Article 370 not a temporary provision, endorses Indian SC

General Official News

New Delhi, April 04, 2018 (PPI-OT): After the ruling by the High Court of occupied Kashmir, Indian Supreme Court has also endorsed that the Article 370 of the Indian Constitution, which gives special status to Jammu and Kashmir, is not a temporary provision. The Indian apex court gave the ruling while hearing an appeal filed by petitioner Kumari Vijayalakshmi Jha, against the Delhi High Court’s April 11, 2017 order dismissing the plea seeking a declaration that Article 370 is temporary in nature.

The Supreme Court said that in its earlier verdict of 2017 in the SARFESI case, it had been already held that Article 370 was “not a temporary provision”. “The issue concerned is covered by the judgment of this court in the 2017 SARFAESI matter, where we have held that despite the headnote of Article 370, it is not a temporary provision,” a bench of Justices A K Goel and R F Nariman said. During the hearing, Additional Solicitor General Tushar Mehta appearing for India said that the matter be heard after some time as similar matters were pending before the court and were to be listed shortly.

Senior advocate Rajeev Dhavan and advocate Shoeb Aalam appearing for Jammu and Kashmir clarified that other matters which were pending before the Supreme Court related to Article 35-A of the Constitution and not Article 370 as submitted by the ASG Tushar Mehta. Dhavan said those matters cannot be heard along with the present case, which only deals with Article 370. The bench then adjourned the matter for hearing by three weeks on the insistence of the ASG Mehta.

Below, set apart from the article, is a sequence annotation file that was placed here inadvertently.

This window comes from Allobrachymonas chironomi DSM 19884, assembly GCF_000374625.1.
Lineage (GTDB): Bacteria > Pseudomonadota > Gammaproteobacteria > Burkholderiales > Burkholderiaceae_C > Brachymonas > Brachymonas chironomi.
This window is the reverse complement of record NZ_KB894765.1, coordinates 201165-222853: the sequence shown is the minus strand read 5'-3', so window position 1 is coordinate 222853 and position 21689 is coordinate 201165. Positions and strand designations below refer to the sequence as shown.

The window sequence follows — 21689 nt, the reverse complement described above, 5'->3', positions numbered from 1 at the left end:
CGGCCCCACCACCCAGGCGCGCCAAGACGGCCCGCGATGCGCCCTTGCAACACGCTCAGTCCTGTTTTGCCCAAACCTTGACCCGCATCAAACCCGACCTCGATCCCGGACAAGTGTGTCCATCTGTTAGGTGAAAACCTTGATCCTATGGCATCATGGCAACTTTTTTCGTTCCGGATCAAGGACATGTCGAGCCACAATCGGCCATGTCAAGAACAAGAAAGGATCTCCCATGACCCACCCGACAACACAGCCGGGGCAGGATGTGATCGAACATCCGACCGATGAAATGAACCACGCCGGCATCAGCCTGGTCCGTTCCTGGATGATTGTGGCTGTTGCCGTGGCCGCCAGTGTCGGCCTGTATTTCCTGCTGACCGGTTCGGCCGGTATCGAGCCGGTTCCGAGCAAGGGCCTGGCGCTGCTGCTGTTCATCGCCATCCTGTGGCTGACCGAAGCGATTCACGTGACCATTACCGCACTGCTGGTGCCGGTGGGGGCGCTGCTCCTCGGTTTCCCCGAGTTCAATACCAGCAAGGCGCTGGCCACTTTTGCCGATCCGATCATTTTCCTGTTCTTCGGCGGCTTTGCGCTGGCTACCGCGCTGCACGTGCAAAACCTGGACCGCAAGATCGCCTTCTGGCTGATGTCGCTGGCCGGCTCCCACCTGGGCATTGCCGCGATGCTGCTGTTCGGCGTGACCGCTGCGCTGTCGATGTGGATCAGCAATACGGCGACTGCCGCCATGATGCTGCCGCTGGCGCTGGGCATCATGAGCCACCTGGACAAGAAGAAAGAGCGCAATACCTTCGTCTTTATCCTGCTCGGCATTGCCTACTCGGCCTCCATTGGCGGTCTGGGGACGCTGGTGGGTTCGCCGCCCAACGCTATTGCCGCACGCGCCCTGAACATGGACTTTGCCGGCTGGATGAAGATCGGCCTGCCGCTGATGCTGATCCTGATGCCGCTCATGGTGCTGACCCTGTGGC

The petitioner, Kumari Vijayalakshmi Jha, had claimed before the Delhi High Court that Article 370 was a temporary provision that had lapsed with the dissolution of the Constituent Assembly of Jammu and Kashmir in 1957. However, the Indian Supreme Court while referring to its earlier order held that “Article 370 is not a temporary provision”.

It is worth mentioning here that the High Court of occupied Kashmir in October, 2015, while rebutting the Indian claim of Kashmir being part of India, had ruled that the J and K had never been part of India. “Article 370 of Indian constitution that deals with the status of Jammu and Kashmir is beyond abrogation, repeal or even amendment,” the High Court had said in its ruling. A division bench of Justice Hasnain Masoodi and Janak Raj Kotwal had ruled in a 60-page judgment that Article 370 had assumed place of permanence in the Constitution. “It is beyond amendment, repeal or abrogation, in as much as Constituent Assembly of the State (J and K) before its dissolution did not recommend its Amendment or repeal,” the bench ruled.

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